August 17, 2020

What is the Unemployment Scene in the UK with the Currently Prevalent Coronavirus?

While a lot of people in the UK are without work because of Coronavirus, the unemployment rate has not significantly changed.

According to the official figures put out by the Government, the number of people claiming unemployment benefits increased to 2.7 million between March and July, which was the first wave of the pandemic.

What is the Unemployment Scene in the UK with the Currently Prevalent Coronavirus?: eAskme
What is the Unemployment Scene in the UK with the Currently Prevalent Coronavirus?: eAskme

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However, according to projected statistics, the unemployed in Britain could soar to almost 15% of the working population, through the second wave of the coronavirus pandemic, the Organisation for Economic Cooperation and Development (OECD).

Why has the unemployment rate remained unchanged?

The current UK unemployment rate is at 3.9%. It is getting challenging to measure the exact stats with the situation getting complex now. One of the measures coming through the Labour Force Survey, asks thousands of people every month if they are unemployed and looking for work.

They used this measure to calculate the unemployment rate, which at 3.9%, is close to the lowest it has been for 40 years, which is as if the current crisis never happened.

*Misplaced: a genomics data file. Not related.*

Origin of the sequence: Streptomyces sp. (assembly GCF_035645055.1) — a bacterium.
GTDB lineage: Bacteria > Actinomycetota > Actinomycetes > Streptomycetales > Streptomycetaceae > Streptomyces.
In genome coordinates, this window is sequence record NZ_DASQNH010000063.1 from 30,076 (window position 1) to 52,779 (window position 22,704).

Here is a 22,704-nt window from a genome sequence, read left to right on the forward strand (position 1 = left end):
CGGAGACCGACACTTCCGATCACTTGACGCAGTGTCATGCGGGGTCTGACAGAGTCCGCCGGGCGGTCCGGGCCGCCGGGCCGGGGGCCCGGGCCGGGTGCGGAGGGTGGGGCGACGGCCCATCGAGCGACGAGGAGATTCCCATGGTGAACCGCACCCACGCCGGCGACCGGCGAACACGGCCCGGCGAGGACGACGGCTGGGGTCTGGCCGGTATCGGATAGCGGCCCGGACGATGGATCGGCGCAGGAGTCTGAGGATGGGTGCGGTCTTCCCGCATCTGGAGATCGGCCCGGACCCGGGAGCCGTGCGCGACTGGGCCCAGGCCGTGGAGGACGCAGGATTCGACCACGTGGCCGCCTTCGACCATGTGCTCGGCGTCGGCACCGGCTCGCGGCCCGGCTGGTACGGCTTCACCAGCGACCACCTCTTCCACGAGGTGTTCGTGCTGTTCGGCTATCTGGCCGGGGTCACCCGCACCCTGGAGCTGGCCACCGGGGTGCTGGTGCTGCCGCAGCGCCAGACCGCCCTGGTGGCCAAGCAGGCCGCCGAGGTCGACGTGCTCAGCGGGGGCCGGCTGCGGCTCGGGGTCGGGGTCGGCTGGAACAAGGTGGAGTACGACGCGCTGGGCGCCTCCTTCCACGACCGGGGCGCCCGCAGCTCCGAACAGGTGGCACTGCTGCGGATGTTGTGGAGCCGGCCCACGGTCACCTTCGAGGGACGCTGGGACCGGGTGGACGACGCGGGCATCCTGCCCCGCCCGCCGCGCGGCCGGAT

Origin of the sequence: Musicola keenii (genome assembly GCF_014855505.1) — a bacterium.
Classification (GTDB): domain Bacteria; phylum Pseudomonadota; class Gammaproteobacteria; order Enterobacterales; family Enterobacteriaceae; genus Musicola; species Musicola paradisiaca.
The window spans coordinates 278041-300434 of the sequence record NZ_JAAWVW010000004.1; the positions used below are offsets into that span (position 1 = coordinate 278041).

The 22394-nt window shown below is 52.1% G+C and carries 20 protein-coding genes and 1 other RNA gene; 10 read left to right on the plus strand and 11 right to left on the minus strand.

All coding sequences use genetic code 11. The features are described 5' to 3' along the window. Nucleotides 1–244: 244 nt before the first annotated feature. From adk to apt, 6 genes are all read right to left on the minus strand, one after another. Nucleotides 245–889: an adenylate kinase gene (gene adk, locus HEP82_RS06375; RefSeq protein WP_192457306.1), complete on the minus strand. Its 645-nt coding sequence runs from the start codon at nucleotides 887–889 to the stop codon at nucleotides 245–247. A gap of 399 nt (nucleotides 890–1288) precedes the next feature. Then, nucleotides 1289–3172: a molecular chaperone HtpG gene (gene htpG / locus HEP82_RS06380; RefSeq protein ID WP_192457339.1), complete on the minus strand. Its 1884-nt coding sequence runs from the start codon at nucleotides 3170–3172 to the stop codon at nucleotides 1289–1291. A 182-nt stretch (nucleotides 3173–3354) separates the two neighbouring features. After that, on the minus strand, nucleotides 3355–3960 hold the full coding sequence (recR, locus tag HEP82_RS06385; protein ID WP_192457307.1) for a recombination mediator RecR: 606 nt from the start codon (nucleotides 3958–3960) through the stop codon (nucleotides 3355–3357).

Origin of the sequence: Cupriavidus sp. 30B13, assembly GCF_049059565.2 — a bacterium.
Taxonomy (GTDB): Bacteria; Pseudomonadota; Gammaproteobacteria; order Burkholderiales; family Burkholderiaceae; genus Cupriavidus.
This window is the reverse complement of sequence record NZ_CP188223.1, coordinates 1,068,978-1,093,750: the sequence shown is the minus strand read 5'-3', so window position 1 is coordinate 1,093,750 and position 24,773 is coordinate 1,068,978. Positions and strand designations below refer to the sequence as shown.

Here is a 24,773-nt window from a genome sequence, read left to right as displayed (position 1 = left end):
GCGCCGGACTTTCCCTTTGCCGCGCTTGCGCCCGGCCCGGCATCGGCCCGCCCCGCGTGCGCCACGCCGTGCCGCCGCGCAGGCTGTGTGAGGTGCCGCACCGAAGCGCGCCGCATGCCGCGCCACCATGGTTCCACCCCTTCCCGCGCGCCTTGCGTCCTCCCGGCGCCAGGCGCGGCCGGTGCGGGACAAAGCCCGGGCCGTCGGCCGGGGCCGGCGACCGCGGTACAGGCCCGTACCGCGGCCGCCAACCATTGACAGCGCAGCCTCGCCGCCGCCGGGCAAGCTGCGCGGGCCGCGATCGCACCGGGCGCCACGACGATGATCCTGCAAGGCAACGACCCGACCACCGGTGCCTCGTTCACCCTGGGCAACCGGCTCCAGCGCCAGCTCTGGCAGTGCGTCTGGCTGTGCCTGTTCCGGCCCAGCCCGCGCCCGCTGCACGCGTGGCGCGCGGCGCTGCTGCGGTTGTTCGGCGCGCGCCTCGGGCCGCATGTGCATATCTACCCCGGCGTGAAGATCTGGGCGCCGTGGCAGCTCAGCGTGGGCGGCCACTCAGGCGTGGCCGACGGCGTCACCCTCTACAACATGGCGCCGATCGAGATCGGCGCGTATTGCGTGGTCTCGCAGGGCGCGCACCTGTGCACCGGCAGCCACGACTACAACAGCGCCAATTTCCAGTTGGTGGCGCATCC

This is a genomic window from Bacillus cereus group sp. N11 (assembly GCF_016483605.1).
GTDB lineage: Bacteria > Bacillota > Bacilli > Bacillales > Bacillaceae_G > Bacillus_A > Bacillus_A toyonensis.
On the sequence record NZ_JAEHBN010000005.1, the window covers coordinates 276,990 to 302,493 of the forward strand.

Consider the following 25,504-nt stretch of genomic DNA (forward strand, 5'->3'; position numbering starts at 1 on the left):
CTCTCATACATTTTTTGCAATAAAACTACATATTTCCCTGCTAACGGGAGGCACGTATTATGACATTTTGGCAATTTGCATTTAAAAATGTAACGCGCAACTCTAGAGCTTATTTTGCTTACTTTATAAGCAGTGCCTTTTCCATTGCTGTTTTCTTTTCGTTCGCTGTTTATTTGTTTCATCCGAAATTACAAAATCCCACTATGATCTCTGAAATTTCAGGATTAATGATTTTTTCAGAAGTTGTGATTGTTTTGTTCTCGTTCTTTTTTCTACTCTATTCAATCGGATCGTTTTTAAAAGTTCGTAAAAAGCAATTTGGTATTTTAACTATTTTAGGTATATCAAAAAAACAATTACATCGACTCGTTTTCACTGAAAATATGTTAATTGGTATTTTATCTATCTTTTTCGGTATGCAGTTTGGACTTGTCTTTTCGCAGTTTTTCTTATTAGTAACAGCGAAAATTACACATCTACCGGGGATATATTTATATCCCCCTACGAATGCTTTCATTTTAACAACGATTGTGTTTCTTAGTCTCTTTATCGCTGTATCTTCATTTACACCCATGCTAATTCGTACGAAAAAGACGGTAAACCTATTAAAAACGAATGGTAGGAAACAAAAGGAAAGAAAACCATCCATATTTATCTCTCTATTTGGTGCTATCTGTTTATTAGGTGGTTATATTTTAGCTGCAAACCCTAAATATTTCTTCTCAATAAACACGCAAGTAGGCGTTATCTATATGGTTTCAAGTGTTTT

The main reason for this is probably since a large amount of the population is not looking to get back into working, any time soon. Calculating unemployment implies that people without work should be looking to join the workforce, but the pandemic is causing a lot of people to stay awhile.

However, there is going to be a change in the upcoming months, taking the unemployment percentage to almost 20%. One reason could be the worsening outlook in the latest report, showing a common trend for companies to shed white-collar, administrative office jobs at a faster rate than other countries.

There are signs of things bouncing back since there has been an increase in hours worked in retailing, hospitality, and construction.

Additionally, there has been a 10% rise in vacancies to 370,000 as small businesses took on staff to help meet coronavirus guidelines. The UK has seen
an added amount of new online job postings for middle-skill occupations almost double between February and April 2020.

What are the requirements that people have to go through when getting a job?

With a giant chunk of the companies talking about working from home, it only makes sense that companies are trying to get more of their employees to work from home whenever possible.

While this cannot be the case with all jobs, most of them are making a change. However, when hiring people to work online, employers have to handle a background check. Most employers conduct a CRB check online since it is faster and more efficient.

A CRB check is a Criminal Record Bureau Check, launched in 2002 and ran until the introduction of the Disclosure and Barring Service (DBS) in 2012.

It was designed for employers to run on employees or potential employees to get information that they should know before hiring them.

The Disclosure and Barring Service, a Home Office sponsored non-departmental public group conducts the DBS check. It was created in 2012 when the Criminal Records Bureau merged with the Independent Safeguarding Authority (ISA).

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